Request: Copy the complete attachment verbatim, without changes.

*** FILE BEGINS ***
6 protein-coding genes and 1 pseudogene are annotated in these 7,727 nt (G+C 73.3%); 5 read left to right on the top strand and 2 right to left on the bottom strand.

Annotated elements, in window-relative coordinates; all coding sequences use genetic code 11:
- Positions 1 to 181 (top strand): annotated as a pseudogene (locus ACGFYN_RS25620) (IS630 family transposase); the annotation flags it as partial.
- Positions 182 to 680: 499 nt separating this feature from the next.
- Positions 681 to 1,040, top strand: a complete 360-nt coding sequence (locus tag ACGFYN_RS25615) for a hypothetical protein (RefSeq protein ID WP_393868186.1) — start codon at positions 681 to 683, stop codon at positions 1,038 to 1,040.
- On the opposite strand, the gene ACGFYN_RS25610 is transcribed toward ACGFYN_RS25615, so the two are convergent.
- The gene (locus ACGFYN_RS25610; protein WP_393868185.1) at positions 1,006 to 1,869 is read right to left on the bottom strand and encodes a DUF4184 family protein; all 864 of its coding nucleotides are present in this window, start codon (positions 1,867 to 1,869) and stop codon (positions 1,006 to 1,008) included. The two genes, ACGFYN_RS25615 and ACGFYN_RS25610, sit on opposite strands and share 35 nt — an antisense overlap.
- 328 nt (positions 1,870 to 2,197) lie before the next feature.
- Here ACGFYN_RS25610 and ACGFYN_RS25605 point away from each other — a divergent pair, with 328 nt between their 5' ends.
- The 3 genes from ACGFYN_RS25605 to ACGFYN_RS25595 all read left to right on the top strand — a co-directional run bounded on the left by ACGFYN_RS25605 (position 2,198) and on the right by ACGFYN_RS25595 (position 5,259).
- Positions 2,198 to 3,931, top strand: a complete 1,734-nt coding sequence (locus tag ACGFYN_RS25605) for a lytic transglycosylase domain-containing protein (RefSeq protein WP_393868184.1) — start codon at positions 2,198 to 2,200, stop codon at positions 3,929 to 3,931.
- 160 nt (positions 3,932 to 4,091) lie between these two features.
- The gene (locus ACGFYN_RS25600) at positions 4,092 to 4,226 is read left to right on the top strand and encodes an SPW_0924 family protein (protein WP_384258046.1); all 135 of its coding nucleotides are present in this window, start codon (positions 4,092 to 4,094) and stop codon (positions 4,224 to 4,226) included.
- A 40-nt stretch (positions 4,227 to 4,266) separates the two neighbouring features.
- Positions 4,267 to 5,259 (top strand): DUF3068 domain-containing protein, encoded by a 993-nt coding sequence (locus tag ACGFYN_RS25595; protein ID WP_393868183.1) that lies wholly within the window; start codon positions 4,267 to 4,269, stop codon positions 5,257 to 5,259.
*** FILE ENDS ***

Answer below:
6 protein-coding genes and 1 pseudogene are annotated in these 7,727 nt (G+C 73.3%); 5 read left to right on the top strand and 2 right to left on the bottom strand.

Annotated elements, in window-relative coordinates; all coding sequences use genetic code 11:
- Positions 1 to 181 (top strand): annotated as a pseudogene (locus ACGFYN_RS25620) (IS630 family transposase); the annotation flags it as partial.
- Positions 182 to 680: 499 nt separating this feature from the next.
- Positions 681 to 1,040, top strand: a complete 360-nt coding sequence (locus tag ACGFYN_RS25615) for a hypothetical protein (RefSeq protein ID WP_393868186.1) — start codon at positions 681 to 683, stop codon at positions 1,038 to 1,040.
- On the opposite strand, the gene ACGFYN_RS25610 is transcribed toward ACGFYN_RS25615, so the two are convergent.
- The gene (locus ACGFYN_RS25610; protein WP_393868185.1) at positions 1,006 to 1,869 is read right to left on the bottom strand and encodes a DUF4184 family protein; all 864 of its coding nucleotides are present in this window, start codon (positions 1,867 to 1,869) and stop codon (positions 1,006 to 1,008) included. The two genes, ACGFYN_RS25615 and ACGFYN_RS25610, sit on opposite strands and share 35 nt — an antisense overlap.
- 328 nt (positions 1,870 to 2,197) lie before the next feature.
- Here ACGFYN_RS25610 and ACGFYN_RS25605 point away from each other — a divergent pair, with 328 nt between their 5' ends.
- The 3 genes from ACGFYN_RS25605 to ACGFYN_RS25595 all read left to right on the top strand — a co-directional run bounded on the left by ACGFYN_RS25605 (position 2,198) and on the right by ACGFYN_RS25595 (position 5,259).
- Positions 2,198 to 3,931, top strand: a complete 1,734-nt coding sequence (locus tag ACGFYN_RS25605) for a lytic transglycosylase domain-containing protein (RefSeq protein WP_393868184.1) — start codon at positions 2,198 to 2,200, stop codon at positions 3,929 to 3,931.
- 160 nt (positions 3,932 to 4,091) lie between these two features.
- The gene (locus ACGFYN_RS25600) at positions 4,092 to 4,226 is read left to right on the top strand and encodes an SPW_0924 family protein (protein WP_384258046.1); all 135 of its coding nucleotides are present in this window, start codon (positions 4,092 to 4,094) and stop codon (positions 4,224 to 4,226) included.
- A 40-nt stretch (positions 4,227 to 4,266) separates the two neighbouring features.
- Positions 4,267 to 5,259 (top strand): DUF3068 domain-containing protein, encoded by a 993-nt coding sequence (locus tag ACGFYN_RS25595; protein ID WP_393868183.1) that lies wholly within the window; start codon positions 4,267 to 4,269, stop codon positions 5,257 to 5,259.